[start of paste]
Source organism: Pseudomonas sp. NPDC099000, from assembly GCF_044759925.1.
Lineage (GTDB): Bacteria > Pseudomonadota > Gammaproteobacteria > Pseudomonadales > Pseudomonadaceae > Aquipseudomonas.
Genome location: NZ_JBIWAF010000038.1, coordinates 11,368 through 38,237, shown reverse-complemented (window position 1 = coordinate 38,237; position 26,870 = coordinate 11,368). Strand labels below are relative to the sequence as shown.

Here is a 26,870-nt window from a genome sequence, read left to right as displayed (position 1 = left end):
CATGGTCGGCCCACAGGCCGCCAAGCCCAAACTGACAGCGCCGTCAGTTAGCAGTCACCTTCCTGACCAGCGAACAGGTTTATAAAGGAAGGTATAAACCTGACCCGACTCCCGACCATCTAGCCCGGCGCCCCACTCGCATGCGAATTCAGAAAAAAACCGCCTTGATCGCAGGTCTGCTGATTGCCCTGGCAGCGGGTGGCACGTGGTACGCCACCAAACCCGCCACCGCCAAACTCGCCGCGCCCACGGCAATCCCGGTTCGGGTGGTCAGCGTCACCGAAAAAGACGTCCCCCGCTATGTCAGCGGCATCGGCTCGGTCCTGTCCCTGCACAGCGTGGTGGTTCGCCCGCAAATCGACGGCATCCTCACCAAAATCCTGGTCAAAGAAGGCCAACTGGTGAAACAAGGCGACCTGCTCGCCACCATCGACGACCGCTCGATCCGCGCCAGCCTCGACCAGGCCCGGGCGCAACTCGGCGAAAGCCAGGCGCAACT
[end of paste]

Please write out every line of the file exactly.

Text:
Source organism: Pseudomonas sp. NPDC099000, from assembly GCF_044759925.1.
Lineage (GTDB): Bacteria > Pseudomonadota > Gammaproteobacteria > Pseudomonadales > Pseudomonadaceae > Aquipseudomonas.
Genome location: NZ_JBIWAF010000038.1, coordinates 11,368 through 38,237, shown reverse-complemented (window position 1 = coordinate 38,237; position 26,870 = coordinate 11,368). Strand labels below are relative to the sequence as shown.

Here is a 26,870-nt window from a genome sequence, read left to right as displayed (position 1 = left end):
CATGGTCGGCCCACAGGCCGCCAAGCCCAAACTGACAGCGCCGTCAGTTAGCAGTCACCTTCCTGACCAGCGAACAGGTTTATAAAGGAAGGTATAAACCTGACCCGACTCCCGACCATCTAGCCCGGCGCCCCACTCGCATGCGAATTCAGAAAAAAACCGCCTTGATCGCAGGTCTGCTGATTGCCCTGGCAGCGGGTGGCACGTGGTACGCCACCAAACCCGCCACCGCCAAACTCGCCGCGCCCACGGCAATCCCGGTTCGGGTGGTCAGCGTCACCGAAAAAGACGTCCCCCGCTATGTCAGCGGCATCGGCTCGGTCCTGTCCCTGCACAGCGTGGTGGTTCGCCCGCAAATCGACGGCATCCTCACCAAAATCCTGGTCAAAGAAGGCCAACTGGTGAAACAAGGCGACCTGCTCGCCACCATCGACGACCGCTCGATCCGCGCCAGCCTCGACCAGGCCCGGGCGCAACTCGGCGAAAGCCAGGCGCAACT